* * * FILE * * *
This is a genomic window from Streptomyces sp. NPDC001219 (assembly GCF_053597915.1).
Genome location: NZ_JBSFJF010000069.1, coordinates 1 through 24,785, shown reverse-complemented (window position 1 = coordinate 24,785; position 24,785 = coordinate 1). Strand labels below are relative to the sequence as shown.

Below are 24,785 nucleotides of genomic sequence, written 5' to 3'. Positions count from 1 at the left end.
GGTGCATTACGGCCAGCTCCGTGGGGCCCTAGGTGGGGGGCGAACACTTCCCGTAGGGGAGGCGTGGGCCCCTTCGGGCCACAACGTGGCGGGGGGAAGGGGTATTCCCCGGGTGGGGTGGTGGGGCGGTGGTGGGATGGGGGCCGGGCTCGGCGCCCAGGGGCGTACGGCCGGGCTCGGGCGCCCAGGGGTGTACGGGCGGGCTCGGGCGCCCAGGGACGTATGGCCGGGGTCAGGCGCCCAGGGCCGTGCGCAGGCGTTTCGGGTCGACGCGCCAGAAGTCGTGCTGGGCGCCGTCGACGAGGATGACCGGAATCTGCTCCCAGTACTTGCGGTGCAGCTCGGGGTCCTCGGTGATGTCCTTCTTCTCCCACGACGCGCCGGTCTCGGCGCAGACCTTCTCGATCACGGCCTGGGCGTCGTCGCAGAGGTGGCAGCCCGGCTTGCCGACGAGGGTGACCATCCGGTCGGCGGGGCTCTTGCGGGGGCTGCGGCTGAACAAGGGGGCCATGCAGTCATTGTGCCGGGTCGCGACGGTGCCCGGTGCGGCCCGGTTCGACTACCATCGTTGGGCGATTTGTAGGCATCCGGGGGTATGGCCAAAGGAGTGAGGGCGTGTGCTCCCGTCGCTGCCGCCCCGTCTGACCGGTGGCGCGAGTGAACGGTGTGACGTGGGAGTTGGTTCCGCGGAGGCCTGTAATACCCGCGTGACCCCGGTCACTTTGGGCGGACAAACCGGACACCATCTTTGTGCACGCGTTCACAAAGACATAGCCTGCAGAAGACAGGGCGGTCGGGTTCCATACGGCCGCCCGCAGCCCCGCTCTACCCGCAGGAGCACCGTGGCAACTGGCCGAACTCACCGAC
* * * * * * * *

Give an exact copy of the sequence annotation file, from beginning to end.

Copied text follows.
This is a genomic window from Streptomyces sp. NPDC001219 (assembly GCF_053597915.1).
Genome location: NZ_JBSFJF010000069.1, coordinates 1 through 24,785, shown reverse-complemented (window position 1 = coordinate 24,785; position 24,785 = coordinate 1). Strand labels below are relative to the sequence as shown.

Below are 24,785 nucleotides of genomic sequence, written 5' to 3'. Positions count from 1 at the left end.
GGTGCATTACGGCCAGCTCCGTGGGGCCCTAGGTGGGGGGCGAACACTTCCCGTAGGGGAGGCGTGGGCCCCTTCGGGCCACAACGTGGCGGGGGGAAGGGGTATTCCCCGGGTGGGGTGGTGGGGCGGTGGTGGGATGGGGGCCGGGCTCGGCGCCCAGGGGCGTACGGCCGGGCTCGGGCGCCCAGGGGTGTACGGGCGGGCTCGGGCGCCCAGGGACGTATGGCCGGGGTCAGGCGCCCAGGGCCGTGCGCAGGCGTTTCGGGTCGACGCGCCAGAAGTCGTGCTGGGCGCCGTCGACGAGGATGACCGGAATCTGCTCCCAGTACTTGCGGTGCAGCTCGGGGTCCTCGGTGATGTCCTTCTTCTCCCACGACGCGCCGGTCTCGGCGCAGACCTTCTCGATCACGGCCTGGGCGTCGTCGCAGAGGTGGCAGCCCGGCTTGCCGACGAGGGTGACCATCCGGTCGGCGGGGCTCTTGCGGGGGCTGCGGCTGAACAAGGGGGCCATGCAGTCATTGTGCCGGGTCGCGACGGTGCCCGGTGCGGCCCGGTTCGACTACCATCGTTGGGCGATTTGTAGGCATCCGGGGGTATGGCCAAAGGAGTGAGGGCGTGTGCTCCCGTCGCTGCCGCCCCGTCTGACCGGTGGCGCGAGTGAACGGTGTGACGTGGGAGTTGGTTCCGCGGAGGCCTGTAATACCCGCGTGACCCCGGTCACTTTGGGCGGACAAACCGGACACCATCTTTGTGCACGCGTTCACAAAGACATAGCCTGCAGAAGACAGGGCGGTCGGGTTCCATACGGCCGCCCGCAGCCCCGCTCTACCCGCAGGAGCACCGTGGCAACTGGCCGAACTCACCGAC